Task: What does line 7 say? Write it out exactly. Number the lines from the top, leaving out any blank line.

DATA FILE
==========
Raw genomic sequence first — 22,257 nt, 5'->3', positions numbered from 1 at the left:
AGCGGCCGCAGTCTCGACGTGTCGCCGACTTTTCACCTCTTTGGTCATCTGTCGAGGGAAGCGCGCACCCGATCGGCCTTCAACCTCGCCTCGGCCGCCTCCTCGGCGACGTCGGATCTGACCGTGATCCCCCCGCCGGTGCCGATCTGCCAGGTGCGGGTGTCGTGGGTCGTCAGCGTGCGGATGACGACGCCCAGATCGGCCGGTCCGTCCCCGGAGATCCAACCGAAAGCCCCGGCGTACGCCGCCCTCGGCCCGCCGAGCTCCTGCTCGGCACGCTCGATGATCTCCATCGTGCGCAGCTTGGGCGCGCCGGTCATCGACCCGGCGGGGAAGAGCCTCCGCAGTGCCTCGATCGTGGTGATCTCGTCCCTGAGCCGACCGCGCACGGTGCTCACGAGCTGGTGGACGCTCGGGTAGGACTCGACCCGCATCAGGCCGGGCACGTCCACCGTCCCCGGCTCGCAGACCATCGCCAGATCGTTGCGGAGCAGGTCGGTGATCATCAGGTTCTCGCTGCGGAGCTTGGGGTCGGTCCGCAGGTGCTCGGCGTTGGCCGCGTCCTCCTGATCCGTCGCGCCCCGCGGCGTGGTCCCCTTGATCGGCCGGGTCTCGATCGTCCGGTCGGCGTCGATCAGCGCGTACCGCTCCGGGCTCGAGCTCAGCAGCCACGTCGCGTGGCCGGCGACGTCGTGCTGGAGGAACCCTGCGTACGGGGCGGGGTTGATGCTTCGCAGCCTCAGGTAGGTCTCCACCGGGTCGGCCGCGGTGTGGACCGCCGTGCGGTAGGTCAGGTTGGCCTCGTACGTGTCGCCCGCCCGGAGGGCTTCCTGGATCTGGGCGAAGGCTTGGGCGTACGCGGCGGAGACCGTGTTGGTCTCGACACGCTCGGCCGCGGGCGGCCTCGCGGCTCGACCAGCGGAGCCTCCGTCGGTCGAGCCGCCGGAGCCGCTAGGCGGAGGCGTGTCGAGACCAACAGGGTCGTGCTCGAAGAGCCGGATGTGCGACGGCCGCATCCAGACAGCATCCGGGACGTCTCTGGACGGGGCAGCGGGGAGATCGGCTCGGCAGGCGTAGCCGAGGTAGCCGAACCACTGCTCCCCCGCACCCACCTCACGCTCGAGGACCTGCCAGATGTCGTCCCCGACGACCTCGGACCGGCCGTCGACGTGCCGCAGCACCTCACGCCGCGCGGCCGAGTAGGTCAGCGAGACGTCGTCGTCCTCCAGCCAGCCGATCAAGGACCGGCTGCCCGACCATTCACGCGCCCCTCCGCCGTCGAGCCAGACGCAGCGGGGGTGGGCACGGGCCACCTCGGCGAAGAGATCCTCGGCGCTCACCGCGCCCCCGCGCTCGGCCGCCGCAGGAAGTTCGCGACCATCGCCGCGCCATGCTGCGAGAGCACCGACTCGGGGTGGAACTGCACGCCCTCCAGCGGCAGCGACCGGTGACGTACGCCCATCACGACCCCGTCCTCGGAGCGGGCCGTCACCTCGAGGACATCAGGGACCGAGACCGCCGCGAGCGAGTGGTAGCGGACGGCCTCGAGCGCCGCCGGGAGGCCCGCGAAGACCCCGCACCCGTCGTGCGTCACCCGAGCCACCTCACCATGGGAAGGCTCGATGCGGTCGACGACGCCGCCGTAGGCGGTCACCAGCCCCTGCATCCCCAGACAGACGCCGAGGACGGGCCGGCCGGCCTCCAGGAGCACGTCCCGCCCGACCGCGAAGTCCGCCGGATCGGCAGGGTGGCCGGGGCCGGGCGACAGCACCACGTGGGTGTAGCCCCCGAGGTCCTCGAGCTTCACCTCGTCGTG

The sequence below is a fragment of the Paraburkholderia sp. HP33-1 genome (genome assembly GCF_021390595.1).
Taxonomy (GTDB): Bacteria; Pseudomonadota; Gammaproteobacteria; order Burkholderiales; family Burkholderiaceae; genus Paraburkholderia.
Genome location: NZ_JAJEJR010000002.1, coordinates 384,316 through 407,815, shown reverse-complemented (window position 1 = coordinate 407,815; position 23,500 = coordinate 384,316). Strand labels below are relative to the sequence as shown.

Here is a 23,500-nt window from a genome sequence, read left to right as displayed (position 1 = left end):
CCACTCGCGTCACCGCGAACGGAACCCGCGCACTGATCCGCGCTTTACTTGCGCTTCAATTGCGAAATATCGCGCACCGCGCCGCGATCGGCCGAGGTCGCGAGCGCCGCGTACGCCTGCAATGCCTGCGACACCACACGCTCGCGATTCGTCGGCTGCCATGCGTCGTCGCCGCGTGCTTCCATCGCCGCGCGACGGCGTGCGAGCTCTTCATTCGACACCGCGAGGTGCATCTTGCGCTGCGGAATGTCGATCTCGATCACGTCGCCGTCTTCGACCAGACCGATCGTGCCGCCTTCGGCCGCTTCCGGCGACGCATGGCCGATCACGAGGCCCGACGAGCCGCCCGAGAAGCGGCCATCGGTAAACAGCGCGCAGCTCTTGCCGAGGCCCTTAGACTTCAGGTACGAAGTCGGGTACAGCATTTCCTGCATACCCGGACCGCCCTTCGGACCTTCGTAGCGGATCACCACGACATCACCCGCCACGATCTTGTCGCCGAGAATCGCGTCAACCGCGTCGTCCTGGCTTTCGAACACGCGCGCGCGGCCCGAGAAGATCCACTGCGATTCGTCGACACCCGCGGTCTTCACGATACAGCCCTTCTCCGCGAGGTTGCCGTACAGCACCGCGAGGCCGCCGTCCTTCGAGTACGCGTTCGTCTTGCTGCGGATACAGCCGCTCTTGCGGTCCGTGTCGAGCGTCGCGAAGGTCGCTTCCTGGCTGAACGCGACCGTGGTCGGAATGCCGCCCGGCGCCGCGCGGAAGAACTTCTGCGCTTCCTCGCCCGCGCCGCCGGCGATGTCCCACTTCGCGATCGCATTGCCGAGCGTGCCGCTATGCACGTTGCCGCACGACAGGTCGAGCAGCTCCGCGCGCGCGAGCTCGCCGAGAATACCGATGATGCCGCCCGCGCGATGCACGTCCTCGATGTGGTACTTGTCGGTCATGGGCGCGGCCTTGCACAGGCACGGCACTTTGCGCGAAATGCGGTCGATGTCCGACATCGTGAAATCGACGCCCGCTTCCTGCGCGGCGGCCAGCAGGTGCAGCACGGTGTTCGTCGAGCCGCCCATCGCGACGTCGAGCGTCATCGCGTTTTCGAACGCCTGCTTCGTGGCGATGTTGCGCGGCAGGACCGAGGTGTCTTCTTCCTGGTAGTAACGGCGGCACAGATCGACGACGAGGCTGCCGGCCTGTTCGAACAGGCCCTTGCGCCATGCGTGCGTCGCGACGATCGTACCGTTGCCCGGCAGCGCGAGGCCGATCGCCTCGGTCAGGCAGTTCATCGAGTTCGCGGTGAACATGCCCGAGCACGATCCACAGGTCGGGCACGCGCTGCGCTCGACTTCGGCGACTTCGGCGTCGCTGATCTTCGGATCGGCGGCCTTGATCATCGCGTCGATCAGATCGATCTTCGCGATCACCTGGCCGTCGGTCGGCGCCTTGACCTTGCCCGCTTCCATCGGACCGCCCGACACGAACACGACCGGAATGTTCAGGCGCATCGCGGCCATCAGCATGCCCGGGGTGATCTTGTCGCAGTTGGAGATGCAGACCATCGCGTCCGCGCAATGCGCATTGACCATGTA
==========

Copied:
CCACTCGCGTCACCGCGAACGGAACCCGCGCACTGATCCGCGCTTTACTTGCGCTTCAATTGCGAAATATCGCGCACCGCGCCGCGATCGGCCGAGGTCGCGAGCGCCGCGTACGCCTGCAATGCCTGCGACACCACACGCTCGCGATTCGTCGGCTGCCATGCGTCGTCGCCGCGTGCTTCCATCGCCGCGCGACGGCGTGCGAGCTCTTCATTCGACACCGCGAGGTGCATCTTGCGCTGCGGAATGTCGATCTCGATCACGTCGCCGTCTTCGACCAGACCGATCGTGCCGCCTTCGGCCGCTTCCGGCGACGCATGGCCGATCACGAGGCCCGACGAGCCGCCCGAGAAGCGGCCATCGGTAAACAGCGCGCAGCTCTTGCCGAGGCCCTTAGACTTCAGGTACGAAGTCGGGTACAGCATTTCCTGCATACCCGGACCGCCCTTCGGACCTTCGTAGCGGATCACCACGACATCACCCGCCACGATCTTGTCGCCGAGAATCGCGTCAACCGCGTCGTCCTGGCTTTCGAACACGCGCGCGCGGCCCGAGAAGATCCACTGCGATTCGTCGACACCCGCGGTCTTCACGATACAGCCCTTCTCCGCGAGGTTGCCGTACAGCACCGCGAGGCCGCCGTCCTTCGAGTACGCGTTCGTCTTGCTGCGGATACAGCCGCTCTTGCGGTCCGTGTCGAGCGTCGCGAAGGTCGCTTCCTGGCTGAACGCGACCGTGGTCGGAATGCCGCCCGGCGCCGCGCGGAAGAACTTCTGCGCTTCCTCGCCCGCGCCGCCGGCGATGTCCCACTTCGCGATCGCATTGCCGAGCGTGCCGCTATGCACGTTGCCGCACGACAGGTCGAGCAGCTCCGCGCGCGCGAGCTCGCCGAGAATACCGATGATGCCGCCCGCGCGATGCACGTCCTCGATGTGGTACTTGTCGGTCATGGGCGCGGCCTTGCACAGGCACGGCACTTTGCGCGAAATGCGGTCGATGTCCGACATCGTGAAATCGACGCCCGCTTCCTGCGCGGCGGCCAGCAGGTGCAGCACGGTGTTCGTCGAGCCGCCCATCGCGACGTCGAGCGTCATCGCGTTTTCGAACGCCTGCTTCGTGGCGATGTTGCGCGGCAGGACCGAGGTGTCTTCTTCCTGGTAGTAACGGCGGCACAGATCGACGACGAGGCTGCCGGCCTGTTCGAACAGGCCCTTGCGCCATGCGTGCGTCGCGACGATCGTACCGTTGCCCGGCAGCGCGAGGCCGATCGCCTCGGTCAGGCAGTTCATCGAGTTCGCGGTGAACATGCCCGAGCACGATCCACAGGTCGGGCACGCGCTGCGCTCGACTTCGGCGACTTCGGCGTCGCTGATCTTCGGATCGGCGGCCTTGATCATCGCGTCGATCAGATCGATCTTCGCGATCACCTGGCCGTCGGTCGGCGCCTTGACCTTGCCCGCTTCCATCGGACCGCCCGACACGAACACGACCGGAATGTTCAGGCGCATCGCGGCCATCAGCATGCCCGGGGTGATCTTGTCGCAGTTGGAGATGCAGACCATCGCGTCCGCGCAATGCGCATTGACCATGTA